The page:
the Voice of
The Communist League of Revolutionary Workers–Internationalist
“The emancipation of the working class will only be achieved by the working class itself.”
— Karl Marx
Apr 25, 2022
It has been 30 years since a jury acquitted four Los Angeles cops, most of whom were white, involved in the brutal beating of Rodney King, a black man.
A bystander videotaped King’s beating with a camcorder and the video was seen widely across the world. The falseness of the jury’s decision was so obvious to most people, the verdict provided the spark that lit the tinder box of racism, inequality, lack of opportunity and poverty in L.A. The angry black population of Los Angeles erupted in revolt, or what the media referred to as “rioting.”
The so-called “rioters” first took aim at the stores in the richer neighborhoods, but officials quickly mobilized the National Guard, Army, Marines and California Highway Patrol to protect the wealthy neighborhoods. They pushed the “rioters” back into South Central L.A., the heart of the black community, where they looted and torched markets and small stores.
The outpouring of anger by the black population drew in immigrants from Mexico and Central American countries who had themselves been victimized, as well as some young whites. The bosses’ media gave a lot of attention to the beating of a white truck driver, Reginald Denny, by the people in the neighborhood. Denny perhaps found himself in the wrong place at the wrong time, but he was also a victim of long-simmering racial tensions.
It took six days for authorities to establish some kind of control. When it was over, it is estimated over 60 people had been killed, none of them cops, almost 2,400 injured, and over 12,000 arrested. L.A.’s Chief of Police Daryl Gates resigned.
These riots, for a moment, made the authorities at least step a bit more lightly. Changes—most, but not all of them, cosmetic—were made in the police department. And repercussions from the Los Angeles riots were felt far away. In Detroit, cops accused of killing a young black man, Malice Green, under similar circumstances were quickly arrested, put on trial, and convicted. City authorities felt the tremors spreading through Detroit after the L.A. riots.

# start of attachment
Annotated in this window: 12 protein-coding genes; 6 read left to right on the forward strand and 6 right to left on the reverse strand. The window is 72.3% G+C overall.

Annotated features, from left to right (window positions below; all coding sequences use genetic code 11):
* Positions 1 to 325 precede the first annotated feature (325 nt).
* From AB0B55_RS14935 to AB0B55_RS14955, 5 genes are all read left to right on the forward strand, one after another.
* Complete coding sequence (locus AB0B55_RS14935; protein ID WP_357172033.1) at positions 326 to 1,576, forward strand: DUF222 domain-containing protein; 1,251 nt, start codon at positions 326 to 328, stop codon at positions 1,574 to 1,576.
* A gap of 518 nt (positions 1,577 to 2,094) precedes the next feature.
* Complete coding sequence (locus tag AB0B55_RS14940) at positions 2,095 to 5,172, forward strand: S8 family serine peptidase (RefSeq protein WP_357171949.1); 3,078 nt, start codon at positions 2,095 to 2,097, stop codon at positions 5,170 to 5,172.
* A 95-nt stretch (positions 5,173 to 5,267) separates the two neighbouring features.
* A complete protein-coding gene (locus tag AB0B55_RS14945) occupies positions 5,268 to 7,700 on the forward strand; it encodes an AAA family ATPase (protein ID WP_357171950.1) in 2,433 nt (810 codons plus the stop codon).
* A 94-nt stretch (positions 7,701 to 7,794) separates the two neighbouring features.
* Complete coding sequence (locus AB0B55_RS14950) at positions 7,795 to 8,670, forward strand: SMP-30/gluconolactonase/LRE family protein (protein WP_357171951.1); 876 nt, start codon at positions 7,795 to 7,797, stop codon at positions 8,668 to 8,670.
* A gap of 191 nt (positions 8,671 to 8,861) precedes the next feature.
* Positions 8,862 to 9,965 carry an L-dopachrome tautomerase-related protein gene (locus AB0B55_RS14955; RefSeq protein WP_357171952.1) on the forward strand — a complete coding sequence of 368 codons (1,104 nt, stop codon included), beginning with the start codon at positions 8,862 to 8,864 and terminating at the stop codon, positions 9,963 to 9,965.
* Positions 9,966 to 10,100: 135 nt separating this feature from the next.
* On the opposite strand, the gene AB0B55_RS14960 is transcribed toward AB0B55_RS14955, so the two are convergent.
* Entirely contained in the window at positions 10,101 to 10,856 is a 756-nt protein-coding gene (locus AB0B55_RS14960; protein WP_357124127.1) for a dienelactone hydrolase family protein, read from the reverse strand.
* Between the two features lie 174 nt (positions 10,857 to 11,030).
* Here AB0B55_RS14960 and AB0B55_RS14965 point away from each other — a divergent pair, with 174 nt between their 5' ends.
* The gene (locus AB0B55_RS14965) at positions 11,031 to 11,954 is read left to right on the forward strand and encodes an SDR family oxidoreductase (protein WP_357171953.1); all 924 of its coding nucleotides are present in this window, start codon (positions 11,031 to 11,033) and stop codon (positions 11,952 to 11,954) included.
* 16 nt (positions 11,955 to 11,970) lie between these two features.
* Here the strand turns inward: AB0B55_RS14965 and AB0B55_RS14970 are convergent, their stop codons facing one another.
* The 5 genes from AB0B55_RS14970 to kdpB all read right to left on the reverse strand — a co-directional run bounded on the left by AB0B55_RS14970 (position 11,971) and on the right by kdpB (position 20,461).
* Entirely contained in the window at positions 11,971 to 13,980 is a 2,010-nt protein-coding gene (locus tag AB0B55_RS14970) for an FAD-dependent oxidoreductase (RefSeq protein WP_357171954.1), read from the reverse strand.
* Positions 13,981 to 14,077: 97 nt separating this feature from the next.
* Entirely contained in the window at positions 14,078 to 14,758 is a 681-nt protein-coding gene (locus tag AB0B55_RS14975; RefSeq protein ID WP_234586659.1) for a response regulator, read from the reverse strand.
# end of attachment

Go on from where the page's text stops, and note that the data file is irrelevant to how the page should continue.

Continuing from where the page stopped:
These changes, however, were short-lived. The federal government provided funding for “victims of looting and arson” and the Rebuild L.A. program promised 6 billion dollars in private investment to create 74,000 jobs. Yet a survey of local residents in 2010 found 77% thought the economic situation had worsened there.
One long-lasting change did come out of the beating of Rodney King and its aftermath. The widespread viewing of the video of the incident captured by a bystander with a camcorder has encouraged others to do the same and has been made much easier with the advent of smartphones.
We’ve all seen far too many, far too outrageous examples of police brutality caught on video, which has resulted in some fights being made to stop them in the 30 years since. There was a similar, though smaller revolt in Baltimore over the horrific treatment of Freddie Gray by the Baltimore police. The Black Lives Matter movement, which gained even more momentum after the murder of George Floyd, has brought more attention to the issue.
Nevertheless, incidents of police brutality have not stopped and far too often the cops have gotten off scot-free. Cops have killed around 1,100 people each year since 2013, according to Mapping Police Violence, a non-profit research group, with little change since George Floyd’s murder in 2020. While half of those shot are white, black people are killed at a rate disproportionate to their numbers in the population. Black people are twice as likely as whites to be killed by the cops.
The cops serve a role as a repressive force to maintain order for the ruling class in this racist capitalist society that always defends inequality in the distribution of wealth and leaves a portion of the population out. They will continue to do so as long as the system is allowed to remain in place.